What are we to make of "get rich quick" schemes by self-proclaimed financial experts? Their ads show up in magazines such as Money and Wealth, as well as "think magazines" from National Review to The New Republic to REASON.
The way these ads tell it, you can make a fast, easy $100,000 in 90 days…or $25,000 in 25 days…or $2,000 an hour. What's the secret? You can find out if you fork over a small sum of money—$10 seems to be the going rate for get-rich-quick secrets. Why bother investing your hard-earned money in stocks, bonds, or precious metals when you can make this kind of return on a mere $10?
Of course, pretty soon you'll have to worry more about the IRS. So naturally there are plenty of schemes also for hiding your new-found wealth in secret offshore bank accounts (earning as high as 36%!) and secret foreign trusts.
Okay, so nobody who reads REASON is so naive or gullible, right? Still, as the financial columnist, I thought it would be interesting to respond to some of these ads and report on the results.
For my first $10 "investment" I was sent a 140-page booklet describing a dozen business opportunities sure to produce speedy wealth—"honest to goodness." I turned to pages 24–26 to check out the one promising $25,000 in only 25 days.
The secret? Publishing and distributing coupon books through charities and churches. "There is absolutely no selling. The group members give the coupons away free and even are paid to do it! Groups reportedly jump at this deal." Would-be millionaires hear the story of Jack, who made only $4,000 his first month, working 80 hours a week! But then he hired a few salesmen ("independent contractors") and made a net profit of $25,000.
Unfortunately, this promoter reveals only the skimpiest details. You have to sell your idea to local merchants, who have to pay for the advertising booklets—but he fails to tell you how much to charge merchants. Maybe he doesn't know.
And so it goes with the other roads to riches described here: a move-in welcoming business, a collection agency, selling gambling information, writing a get-rich-quick book, investing in real estate with "nothing down," etc. The eager seeker of wealth gets only the barest of details.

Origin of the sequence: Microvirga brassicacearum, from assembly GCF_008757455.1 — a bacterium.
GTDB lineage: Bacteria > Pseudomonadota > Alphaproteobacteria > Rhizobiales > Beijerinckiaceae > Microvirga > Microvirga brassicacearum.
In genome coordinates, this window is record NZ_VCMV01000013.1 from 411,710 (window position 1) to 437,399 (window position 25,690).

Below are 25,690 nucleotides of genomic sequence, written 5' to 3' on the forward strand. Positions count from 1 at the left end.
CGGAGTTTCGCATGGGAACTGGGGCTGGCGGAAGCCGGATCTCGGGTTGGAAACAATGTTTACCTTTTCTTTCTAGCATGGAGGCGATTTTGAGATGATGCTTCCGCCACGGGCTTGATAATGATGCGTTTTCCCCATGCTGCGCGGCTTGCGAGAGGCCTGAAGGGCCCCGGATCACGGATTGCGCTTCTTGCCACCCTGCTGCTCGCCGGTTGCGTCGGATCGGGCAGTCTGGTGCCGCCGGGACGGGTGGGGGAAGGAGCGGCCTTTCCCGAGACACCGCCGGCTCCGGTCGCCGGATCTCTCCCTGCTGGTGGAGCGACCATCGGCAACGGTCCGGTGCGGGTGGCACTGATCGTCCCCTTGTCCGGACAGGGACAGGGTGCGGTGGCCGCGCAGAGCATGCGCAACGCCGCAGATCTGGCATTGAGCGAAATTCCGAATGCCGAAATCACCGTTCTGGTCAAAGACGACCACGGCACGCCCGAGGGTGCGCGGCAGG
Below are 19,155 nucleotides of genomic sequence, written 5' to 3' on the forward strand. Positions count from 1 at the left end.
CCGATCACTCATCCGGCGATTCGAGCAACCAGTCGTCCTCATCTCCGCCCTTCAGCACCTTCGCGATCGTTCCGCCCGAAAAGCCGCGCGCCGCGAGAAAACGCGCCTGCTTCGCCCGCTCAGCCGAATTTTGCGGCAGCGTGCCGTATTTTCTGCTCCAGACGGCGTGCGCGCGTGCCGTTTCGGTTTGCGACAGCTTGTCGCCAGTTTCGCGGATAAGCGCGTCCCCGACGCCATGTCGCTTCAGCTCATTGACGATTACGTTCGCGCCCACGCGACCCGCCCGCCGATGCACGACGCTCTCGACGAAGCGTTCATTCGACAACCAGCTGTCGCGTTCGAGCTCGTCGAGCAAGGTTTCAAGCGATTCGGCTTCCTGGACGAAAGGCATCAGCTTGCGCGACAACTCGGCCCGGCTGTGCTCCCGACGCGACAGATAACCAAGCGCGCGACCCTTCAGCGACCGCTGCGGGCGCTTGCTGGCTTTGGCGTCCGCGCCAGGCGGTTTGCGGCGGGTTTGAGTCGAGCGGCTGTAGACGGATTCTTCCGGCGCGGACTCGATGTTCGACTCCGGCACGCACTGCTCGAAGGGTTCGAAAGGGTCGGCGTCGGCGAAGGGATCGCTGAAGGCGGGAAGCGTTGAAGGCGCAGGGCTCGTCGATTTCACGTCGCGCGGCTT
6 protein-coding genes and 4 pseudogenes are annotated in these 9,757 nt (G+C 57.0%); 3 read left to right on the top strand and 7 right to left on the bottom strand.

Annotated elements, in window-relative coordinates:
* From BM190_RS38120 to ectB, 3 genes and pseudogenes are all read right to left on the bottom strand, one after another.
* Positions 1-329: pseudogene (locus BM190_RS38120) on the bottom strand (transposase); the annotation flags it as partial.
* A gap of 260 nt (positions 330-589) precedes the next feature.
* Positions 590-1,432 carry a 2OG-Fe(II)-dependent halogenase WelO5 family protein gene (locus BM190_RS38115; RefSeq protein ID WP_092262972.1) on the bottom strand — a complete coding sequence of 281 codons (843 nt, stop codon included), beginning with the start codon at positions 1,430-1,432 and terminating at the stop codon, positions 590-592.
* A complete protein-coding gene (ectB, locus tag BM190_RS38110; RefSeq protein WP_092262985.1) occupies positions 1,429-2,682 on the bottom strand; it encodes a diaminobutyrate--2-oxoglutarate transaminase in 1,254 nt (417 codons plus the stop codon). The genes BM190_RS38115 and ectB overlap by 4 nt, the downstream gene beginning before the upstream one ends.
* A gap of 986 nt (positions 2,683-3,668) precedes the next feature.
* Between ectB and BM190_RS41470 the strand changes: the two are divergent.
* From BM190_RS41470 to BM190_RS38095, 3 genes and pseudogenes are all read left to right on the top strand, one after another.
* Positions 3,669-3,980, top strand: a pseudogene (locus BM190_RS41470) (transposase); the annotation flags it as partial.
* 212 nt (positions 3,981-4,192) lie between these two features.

Granted, there is big money to be made in starting your own business. As I pointed out in my November 1986 column, very few rich people got that way by investing. But making an enterprise work in today's competitive and uncertain environment is not easy. Stories of overnight success abound; the real question is, are they repeatable by second-comers? Often they are not.
Many of these ads only play on your curiosity, and you have to pay up front before you become disillusioned. Another type of get-rich-quick ad I checked out is at least more honest, revealing exactly what the deal is.
This one claims you can make $2,000 an hour by contacting heirs to forgotten, unclaimed money in bank accounts, stocks, and insurance policies. According to the ad (and imitators are already making the same pitch), lost money amounts to $25 billion in the United States. And for…$10 you will be sent a book that shows you how to obtain lists of individuals or heirs who have not claimed their property. Then all you have to do is track down the rightful owners and take your commission.
I figure thousands of people have already purchased this booklet, and a lot of them are going around trying to find missing people. I called the Florida Unclaimed Property Division and was told that they have been swamped with calls. It costs $59 to obtain a missing property list, which contains about 25,000 names in Florida. But guess what? Florida just passed a law requiring you to have a private investigator's license before you can claim any missing property on behalf of someone else. I wonder how many other states are imposing similar restrictions.
The "get rich quick" schemes may only cost you $10 each, but others could be far more expensive—they could get you into trouble with the IRS. For instance, I sent away for a "free" promotional piece on offshore banking. The authors imply that tax laws can be ignored as easily as the 55-mile-an-hour speed law. Another offers to set up "contractual trusts" in the Bahamas—for $2,800 plus an annual maintenance fee. My advice is to stay clear of "secret" foreign trusts or other questionable deals. They can only get you into trouble.
Now I'm not strictly opposed to magazines running these lowbrow "get rich quick" ads. I got started in the financial business 10 years ago by responding to an enticing ad, "Lazy Man's Way to Riches," by Joe Karbo. Joe revealed the secrets of the mail-order business, and it eventually made me financially independent.
But the other side of REASON's laissez-faire coin is caveat emptor. Don't conclude that just because you see an ad in a high-class magazine, the offer is legitimate. REASON, for example, shouldn't have to be Good Housekeeping or the Federal Trade Commission. If you do want a healthy dose of skepticism, I strongly recommend the newsletter INVESTigate (P.O. Box 2606, Winter Park, FL 32790, $48). Each issue looks in some detail at specific investment schemes and their backers.
Don't act under a false sense of security. Let the buver beware!
Mark Skousen, author of 10 books on economics and finance, is the editor of Forecasts & Strategies.
This article originally appeared in print under the headline "Investments: Get Rich Quick? Hah!".